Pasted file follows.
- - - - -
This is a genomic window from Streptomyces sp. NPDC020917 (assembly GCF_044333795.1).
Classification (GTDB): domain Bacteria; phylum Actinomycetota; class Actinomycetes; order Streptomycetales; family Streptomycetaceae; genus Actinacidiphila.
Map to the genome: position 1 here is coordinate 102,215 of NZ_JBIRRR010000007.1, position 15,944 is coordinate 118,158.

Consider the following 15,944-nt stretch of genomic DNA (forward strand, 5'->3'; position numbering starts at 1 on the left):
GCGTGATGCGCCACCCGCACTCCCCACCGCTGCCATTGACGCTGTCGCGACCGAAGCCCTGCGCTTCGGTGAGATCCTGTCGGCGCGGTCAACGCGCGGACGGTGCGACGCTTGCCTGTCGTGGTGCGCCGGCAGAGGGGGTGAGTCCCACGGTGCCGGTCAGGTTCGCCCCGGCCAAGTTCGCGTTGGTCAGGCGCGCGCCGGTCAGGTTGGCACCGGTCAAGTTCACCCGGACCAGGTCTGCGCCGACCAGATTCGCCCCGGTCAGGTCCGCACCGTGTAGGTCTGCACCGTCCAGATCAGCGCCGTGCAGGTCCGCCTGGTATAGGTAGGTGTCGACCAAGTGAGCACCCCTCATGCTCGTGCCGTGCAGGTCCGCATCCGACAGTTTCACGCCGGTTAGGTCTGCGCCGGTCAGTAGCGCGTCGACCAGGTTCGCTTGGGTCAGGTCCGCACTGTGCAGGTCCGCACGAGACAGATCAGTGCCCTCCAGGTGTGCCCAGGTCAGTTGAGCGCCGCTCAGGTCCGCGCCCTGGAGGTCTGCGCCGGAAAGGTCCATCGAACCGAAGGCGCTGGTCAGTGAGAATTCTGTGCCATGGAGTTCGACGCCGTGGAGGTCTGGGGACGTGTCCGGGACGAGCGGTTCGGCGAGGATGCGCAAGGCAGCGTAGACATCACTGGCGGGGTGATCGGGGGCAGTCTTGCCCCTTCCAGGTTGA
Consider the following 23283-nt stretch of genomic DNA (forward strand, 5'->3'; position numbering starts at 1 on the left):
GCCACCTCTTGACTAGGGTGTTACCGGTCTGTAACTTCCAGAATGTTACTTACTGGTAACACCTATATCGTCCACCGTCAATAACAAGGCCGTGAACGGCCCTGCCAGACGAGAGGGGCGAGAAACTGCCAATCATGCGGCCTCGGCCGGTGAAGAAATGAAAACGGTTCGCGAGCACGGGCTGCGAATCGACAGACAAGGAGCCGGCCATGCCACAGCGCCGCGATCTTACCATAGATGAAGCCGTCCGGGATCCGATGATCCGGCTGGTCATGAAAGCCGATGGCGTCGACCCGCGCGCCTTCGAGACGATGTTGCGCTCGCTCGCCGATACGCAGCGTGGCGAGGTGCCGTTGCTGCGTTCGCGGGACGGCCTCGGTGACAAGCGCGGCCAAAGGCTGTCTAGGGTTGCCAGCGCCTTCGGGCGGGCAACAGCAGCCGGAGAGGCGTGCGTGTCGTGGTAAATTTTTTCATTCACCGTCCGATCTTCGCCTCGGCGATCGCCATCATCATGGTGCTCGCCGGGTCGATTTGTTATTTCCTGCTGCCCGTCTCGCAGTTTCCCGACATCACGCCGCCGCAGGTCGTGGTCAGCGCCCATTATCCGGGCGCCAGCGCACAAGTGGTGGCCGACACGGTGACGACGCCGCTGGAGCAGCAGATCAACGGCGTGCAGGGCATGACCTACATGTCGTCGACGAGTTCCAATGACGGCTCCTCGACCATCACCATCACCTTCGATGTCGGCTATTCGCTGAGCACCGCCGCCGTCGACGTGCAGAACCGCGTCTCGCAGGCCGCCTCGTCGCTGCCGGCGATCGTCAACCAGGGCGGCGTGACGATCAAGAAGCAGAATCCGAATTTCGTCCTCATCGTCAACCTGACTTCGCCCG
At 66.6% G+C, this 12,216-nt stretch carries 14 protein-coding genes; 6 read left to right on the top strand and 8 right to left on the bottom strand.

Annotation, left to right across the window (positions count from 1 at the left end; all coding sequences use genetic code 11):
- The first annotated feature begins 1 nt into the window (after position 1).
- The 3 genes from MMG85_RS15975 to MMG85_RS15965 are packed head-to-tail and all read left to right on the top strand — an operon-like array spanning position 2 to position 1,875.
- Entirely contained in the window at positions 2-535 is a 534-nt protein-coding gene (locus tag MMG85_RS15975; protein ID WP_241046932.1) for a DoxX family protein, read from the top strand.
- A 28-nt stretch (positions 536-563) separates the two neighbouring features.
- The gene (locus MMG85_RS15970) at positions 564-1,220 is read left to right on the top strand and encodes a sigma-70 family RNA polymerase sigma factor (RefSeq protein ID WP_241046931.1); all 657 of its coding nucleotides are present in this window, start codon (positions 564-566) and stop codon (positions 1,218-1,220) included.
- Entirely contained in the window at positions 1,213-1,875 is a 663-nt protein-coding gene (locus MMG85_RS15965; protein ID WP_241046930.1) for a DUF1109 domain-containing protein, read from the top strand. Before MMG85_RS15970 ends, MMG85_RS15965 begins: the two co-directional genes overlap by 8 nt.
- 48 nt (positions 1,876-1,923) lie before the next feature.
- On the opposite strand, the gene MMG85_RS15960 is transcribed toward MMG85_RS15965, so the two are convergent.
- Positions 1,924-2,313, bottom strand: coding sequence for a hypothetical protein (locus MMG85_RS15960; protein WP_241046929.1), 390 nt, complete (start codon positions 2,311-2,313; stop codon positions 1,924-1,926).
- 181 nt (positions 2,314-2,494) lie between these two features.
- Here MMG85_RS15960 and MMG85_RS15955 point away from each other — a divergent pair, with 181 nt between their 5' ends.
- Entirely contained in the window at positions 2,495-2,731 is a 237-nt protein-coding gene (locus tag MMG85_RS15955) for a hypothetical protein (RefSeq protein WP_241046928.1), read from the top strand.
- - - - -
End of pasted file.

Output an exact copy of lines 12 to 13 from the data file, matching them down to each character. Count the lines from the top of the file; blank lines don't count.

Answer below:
- Entirely contained in the window at positions 2-535 is a 534-nt protein-coding gene (locus tag MMG85_RS15975; protein ID WP_241046932.1) for a DoxX family protein, read from the top strand.
- A 28-nt stretch (positions 536-563) separates the two neighbouring features.